Self Care and Other Topics
Nurses at the Student Health Center believe that lack of sleep is one of the main contributing factors to health problems in college students. Recent research even confirms that if you get sleep after studying for a test, even a couple of hours, the chances of remembering what you studied are greater. So, to improve your health and possibly your academics — GET ENOUGH SLEEP! The following information is intended to help you get back on track to getting enough sleep. Feel free to make an appointment at the Health Center if you continue to have problems.
How Much Sleep do You Need?
Sleep needs vary from person to person. Some need only four hours per night, but others seem to need 10. Some people complain because they sleep "only" five or six hours each night. Yet many of these people awake rested in the morning and function well during the day. Five or six hours of sleep is all they need most of the time. They don't have insomnia. Other people feel tired after eight hours of sleep. They need more than the "normal" seven to eight hour average. Just one more hour of sleep often gives these people the rest they need. Experiment to find the amount of sleep you need. Remember, too, that the amount of sleep you need will vary. Your need for sleep may decrease and your ability to go to sleep may improve when you are exercising regularly and doing things you enjoy and do easily. You may need more sleep and experience more sleeplessness if you are under more stress or as you become less active (e.g., move from an active to a sedentary job, return to the more sedentary role of student after an active summer).
Five Basic Strategies
- Never oversleep: Never oversleep because of a poor night's sleep. This is the most crucial rule. Get up at about the same time every day, especially on the morning after you've lost sleep. Sleeping late for just a couple of days can reset your body clock to a different cycle -- you'll be getting sleepy later and waking up later.
- Set your body clock: Light helps restart your body clock to its active daytime phase. So when you get up, go outside and get some sunlight. Or if that's difficult, turn on all the lights in your room.
Then walk around for a few minutes. The calves of your legs act as pumps and get blood circulating, carrying more oxygen to your brain to help get you going.
- Exercise: Keep physically active during the day. This is especially important the day after a bad night's sleep. When you sleep less, you should be more active during the day. Being less active is one of the worst things an insomniac can do.
Strenuous exercise (brisk walking, swimming, jogging, squash, etc.) in late afternoon seems to promote more restful sleep. Also, insomniacs tend to be too inactive a couple of hours before bed. Do some gentle exercise. A stretching routine has helped many people.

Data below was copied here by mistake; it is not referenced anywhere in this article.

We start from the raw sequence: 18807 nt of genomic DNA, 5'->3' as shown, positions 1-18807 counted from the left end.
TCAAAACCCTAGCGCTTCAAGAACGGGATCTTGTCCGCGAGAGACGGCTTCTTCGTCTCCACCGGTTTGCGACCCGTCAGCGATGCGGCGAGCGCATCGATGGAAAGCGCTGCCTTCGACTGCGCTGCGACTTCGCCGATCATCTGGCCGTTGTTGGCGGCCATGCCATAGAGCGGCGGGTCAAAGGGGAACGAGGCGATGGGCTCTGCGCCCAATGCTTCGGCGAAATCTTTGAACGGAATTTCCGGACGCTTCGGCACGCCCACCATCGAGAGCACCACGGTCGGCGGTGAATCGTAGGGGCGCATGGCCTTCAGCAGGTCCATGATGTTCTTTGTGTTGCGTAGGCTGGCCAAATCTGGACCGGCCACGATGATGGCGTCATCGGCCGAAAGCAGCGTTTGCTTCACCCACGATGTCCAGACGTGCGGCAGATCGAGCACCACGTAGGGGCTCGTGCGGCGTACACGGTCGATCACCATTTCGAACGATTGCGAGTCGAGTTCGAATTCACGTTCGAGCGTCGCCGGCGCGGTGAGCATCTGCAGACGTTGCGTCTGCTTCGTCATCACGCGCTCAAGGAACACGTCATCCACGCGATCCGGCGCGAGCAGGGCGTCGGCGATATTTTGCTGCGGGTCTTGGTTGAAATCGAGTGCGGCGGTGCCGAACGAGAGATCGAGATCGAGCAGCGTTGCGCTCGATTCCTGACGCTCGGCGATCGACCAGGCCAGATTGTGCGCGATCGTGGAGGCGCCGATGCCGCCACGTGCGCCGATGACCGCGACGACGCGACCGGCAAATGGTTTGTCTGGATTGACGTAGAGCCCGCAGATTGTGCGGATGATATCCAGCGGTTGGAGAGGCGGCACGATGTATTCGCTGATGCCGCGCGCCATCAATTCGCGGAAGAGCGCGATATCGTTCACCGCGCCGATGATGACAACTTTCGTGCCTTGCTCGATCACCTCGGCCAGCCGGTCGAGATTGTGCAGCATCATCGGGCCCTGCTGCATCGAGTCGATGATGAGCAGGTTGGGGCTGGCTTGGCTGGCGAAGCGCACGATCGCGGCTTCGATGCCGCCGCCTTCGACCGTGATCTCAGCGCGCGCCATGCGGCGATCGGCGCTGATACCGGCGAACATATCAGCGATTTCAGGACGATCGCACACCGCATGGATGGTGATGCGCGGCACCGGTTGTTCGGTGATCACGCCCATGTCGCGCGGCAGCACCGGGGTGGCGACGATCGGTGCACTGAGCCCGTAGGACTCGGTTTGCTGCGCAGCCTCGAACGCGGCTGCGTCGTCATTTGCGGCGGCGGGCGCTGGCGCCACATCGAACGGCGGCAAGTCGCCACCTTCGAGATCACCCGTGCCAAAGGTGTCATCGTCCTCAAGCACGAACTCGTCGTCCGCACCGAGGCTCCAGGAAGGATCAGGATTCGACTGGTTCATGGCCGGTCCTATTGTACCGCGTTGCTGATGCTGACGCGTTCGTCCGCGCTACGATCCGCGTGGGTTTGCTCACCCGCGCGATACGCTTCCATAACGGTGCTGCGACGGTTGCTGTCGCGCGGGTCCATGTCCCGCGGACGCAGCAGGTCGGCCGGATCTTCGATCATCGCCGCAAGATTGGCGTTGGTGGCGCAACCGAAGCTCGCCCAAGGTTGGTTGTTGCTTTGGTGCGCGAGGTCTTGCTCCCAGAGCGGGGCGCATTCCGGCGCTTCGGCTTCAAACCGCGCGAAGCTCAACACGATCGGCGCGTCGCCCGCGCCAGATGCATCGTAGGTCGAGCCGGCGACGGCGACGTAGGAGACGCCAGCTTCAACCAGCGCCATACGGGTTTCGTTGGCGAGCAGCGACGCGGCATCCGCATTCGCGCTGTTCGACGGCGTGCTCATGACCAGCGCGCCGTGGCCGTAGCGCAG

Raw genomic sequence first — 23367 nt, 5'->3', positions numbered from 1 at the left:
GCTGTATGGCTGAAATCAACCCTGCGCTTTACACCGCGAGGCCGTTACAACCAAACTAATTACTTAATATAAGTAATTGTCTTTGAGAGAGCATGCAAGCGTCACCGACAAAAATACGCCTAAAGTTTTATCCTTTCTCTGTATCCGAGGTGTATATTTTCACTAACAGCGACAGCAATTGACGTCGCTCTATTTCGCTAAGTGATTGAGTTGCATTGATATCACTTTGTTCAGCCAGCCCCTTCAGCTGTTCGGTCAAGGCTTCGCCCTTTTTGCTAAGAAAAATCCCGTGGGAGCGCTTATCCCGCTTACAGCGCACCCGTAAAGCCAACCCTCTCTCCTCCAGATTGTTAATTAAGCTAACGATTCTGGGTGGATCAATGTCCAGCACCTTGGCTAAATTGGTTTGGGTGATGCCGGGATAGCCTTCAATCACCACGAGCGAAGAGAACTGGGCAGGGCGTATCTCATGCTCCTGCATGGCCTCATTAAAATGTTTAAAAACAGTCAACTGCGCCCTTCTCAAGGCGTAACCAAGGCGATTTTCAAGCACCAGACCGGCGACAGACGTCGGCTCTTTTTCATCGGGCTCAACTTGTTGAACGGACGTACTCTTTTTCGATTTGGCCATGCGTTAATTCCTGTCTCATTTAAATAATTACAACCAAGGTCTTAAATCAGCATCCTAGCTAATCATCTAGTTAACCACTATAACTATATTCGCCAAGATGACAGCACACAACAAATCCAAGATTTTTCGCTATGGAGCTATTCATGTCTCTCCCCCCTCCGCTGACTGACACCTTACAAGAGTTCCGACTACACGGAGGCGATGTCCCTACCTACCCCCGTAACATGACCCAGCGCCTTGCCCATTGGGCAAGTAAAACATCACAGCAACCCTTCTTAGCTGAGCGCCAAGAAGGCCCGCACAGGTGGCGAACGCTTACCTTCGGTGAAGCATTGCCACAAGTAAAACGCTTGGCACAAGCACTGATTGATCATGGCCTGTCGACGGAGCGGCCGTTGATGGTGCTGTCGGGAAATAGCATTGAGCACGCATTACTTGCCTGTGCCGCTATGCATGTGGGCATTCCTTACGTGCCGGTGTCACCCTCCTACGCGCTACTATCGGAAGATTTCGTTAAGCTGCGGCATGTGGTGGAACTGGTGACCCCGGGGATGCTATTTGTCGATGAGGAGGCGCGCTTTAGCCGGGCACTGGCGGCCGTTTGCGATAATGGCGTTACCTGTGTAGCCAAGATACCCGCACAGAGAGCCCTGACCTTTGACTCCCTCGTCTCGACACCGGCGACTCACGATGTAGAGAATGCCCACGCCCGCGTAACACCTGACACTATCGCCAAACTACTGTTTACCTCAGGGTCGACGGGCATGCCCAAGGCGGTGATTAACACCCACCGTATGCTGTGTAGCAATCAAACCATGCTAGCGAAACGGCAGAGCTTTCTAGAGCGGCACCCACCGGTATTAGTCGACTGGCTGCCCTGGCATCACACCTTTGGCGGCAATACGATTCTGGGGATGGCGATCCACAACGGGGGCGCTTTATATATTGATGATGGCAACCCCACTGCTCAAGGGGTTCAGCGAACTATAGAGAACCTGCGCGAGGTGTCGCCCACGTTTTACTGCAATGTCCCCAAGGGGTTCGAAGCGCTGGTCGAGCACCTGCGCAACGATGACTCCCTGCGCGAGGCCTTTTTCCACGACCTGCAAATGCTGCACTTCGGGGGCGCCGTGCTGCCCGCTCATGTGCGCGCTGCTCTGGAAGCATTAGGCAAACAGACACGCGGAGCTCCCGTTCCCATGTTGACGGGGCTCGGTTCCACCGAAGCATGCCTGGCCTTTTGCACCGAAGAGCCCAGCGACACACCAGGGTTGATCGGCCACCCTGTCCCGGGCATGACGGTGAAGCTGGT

- Don’t Nap: Do not take any naps the day after you've lost sleep. When you feel sleepy, get up and do something. Walk, make the bed, or do your errands. While studying, get up regularly (every 30 minutes, or more often if necessary) to walk around your room. Do a gentle stretch. That will increase the flow of oxygen to your brain and help you to be more alert.
- Set a bedtime schedule using these two steps: First, try to go to bed at about the same time every night. Be regular. Most people get hungry at 7 a.m., noon, and 6 p.m. because they've eaten at those times for years. Going to bed at about the same time every night can make sleep as regular as hunger. Second, go to bed later when you are having trouble sleeping. If you're only getting five hours of sleep a night during your insomnia period, don't go to bed until just five hours before your wake-up time. For instance, if you've been waking up at 7 a.m., don't go to bed until 2 a.m. No naps! Make the time you spend in bed sleep time. Still some insomnia? Go to bed proportionately later. Then, as your time in bed becomes good sleep time, move your going-to-bed time back 15 to 30 minutes a night and do that for a week or so. This is the opposite of what we want to do: we want to go to bed earlier to make up the lost sleep. Learn to do what many sleep laboratories teach -- go to bed later the night after losing sleep.
Develop a bedtime routine: Stop studying and don't get into any stimulating discussions or activities a half hour or hour before bed. Do something that's relaxing -- read "light" material, play your guitar, listen to music that is quiet, catch a mindless TV show. Some people sleep better in a clean and neat environment, so they like to straighten and clean their room just before going to bed. Find your own sleep-promoting routine.
Warm bath, yes; shower, no: Take a long, hot bath before going to bed. This helps relax and soothe your muscles. Showers, on the other hand, tend to wake you up. Insomniacs should avoid showers in the evening.
Keep a pad and pencil handy: If you think of something you want to remember, jot it down. Then let the thought go. There will be no need to lie awake worrying about remembering it.
Stretch and relaxation: Some people find that a gentle stretching routine for several minutes just before getting into bed helps induce sleep. Others practice relaxation techniques. Libraries or bookstores have books on developing stretching or relaxation routines. The Health Center and Counseling Office have some material on both.
To eat or not to eat: Some sleep centers recommend a light breakfast and lunch to help you stay alert during the day. They advise you to make the evening meal the major meal of the day. Schedule it at least four hours before bedtime so your digestive system will be reasonably quiet by the time you're ready to sleep.
Warm milk?: It helps some people to have a glass at bedtime. Milk has an essential amino acid, tryptophan, which stimulates the brain chemical serotonin, believed to play a key role in inducing sleep. A piece of whole wheat bread, or another carbohydrate, enhances the effect. Or try taking tryptophan, beginning with about two grams about an hour before bedtime. A piece of wheat bread will help the tryptophan to be absorbed.